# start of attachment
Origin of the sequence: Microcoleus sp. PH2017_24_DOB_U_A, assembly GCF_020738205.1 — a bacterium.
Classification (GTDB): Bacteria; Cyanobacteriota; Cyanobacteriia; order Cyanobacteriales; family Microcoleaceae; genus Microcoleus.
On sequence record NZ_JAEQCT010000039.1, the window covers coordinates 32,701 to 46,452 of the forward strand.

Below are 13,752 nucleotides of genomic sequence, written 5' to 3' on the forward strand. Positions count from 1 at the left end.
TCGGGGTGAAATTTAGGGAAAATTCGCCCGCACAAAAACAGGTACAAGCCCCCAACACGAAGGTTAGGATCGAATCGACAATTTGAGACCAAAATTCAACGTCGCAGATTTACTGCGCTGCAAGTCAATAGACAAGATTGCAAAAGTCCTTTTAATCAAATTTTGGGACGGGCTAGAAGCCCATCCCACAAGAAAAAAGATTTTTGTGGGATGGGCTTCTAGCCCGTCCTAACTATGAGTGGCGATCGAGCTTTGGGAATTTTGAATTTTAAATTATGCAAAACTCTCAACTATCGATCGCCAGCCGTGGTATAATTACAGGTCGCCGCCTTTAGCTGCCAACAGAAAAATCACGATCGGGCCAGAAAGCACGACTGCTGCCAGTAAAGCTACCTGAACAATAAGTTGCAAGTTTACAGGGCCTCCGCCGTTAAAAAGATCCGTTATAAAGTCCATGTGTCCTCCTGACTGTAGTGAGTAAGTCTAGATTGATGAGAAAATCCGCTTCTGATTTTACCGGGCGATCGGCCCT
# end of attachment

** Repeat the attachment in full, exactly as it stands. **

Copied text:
Origin of the sequence: Microcoleus sp. PH2017_24_DOB_U_A, assembly GCF_020738205.1 — a bacterium.
Classification (GTDB): Bacteria; Cyanobacteriota; Cyanobacteriia; order Cyanobacteriales; family Microcoleaceae; genus Microcoleus.
On sequence record NZ_JAEQCT010000039.1, the window covers coordinates 32,701 to 46,452 of the forward strand.

Below are 13,752 nucleotides of genomic sequence, written 5' to 3' on the forward strand. Positions count from 1 at the left end.
TCGGGGTGAAATTTAGGGAAAATTCGCCCGCACAAAAACAGGTACAAGCCCCCAACACGAAGGTTAGGATCGAATCGACAATTTGAGACCAAAATTCAACGTCGCAGATTTACTGCGCTGCAAGTCAATAGACAAGATTGCAAAAGTCCTTTTAATCAAATTTTGGGACGGGCTAGAAGCCCATCCCACAAGAAAAAAGATTTTTGTGGGATGGGCTTCTAGCCCGTCCTAACTATGAGTGGCGATCGAGCTTTGGGAATTTTGAATTTTAAATTATGCAAAACTCTCAACTATCGATCGCCAGCCGTGGTATAATTACAGGTCGCCGCCTTTAGCTGCCAACAGAAAAATCACGATCGGGCCAGAAAGCACGACTGCTGCCAGTAAAGCTACCTGAACAATAAGTTGCAAGTTTACAGGGCCTCCGCCGTTAAAAAGATCCGTTATAAAGTCCATGTGTCCTCCTGACTGTAGTGAGTAAGTCTAGATTGATGAGAAAATCCGCTTCTGATTTTACCGGGCGATCGGCCCT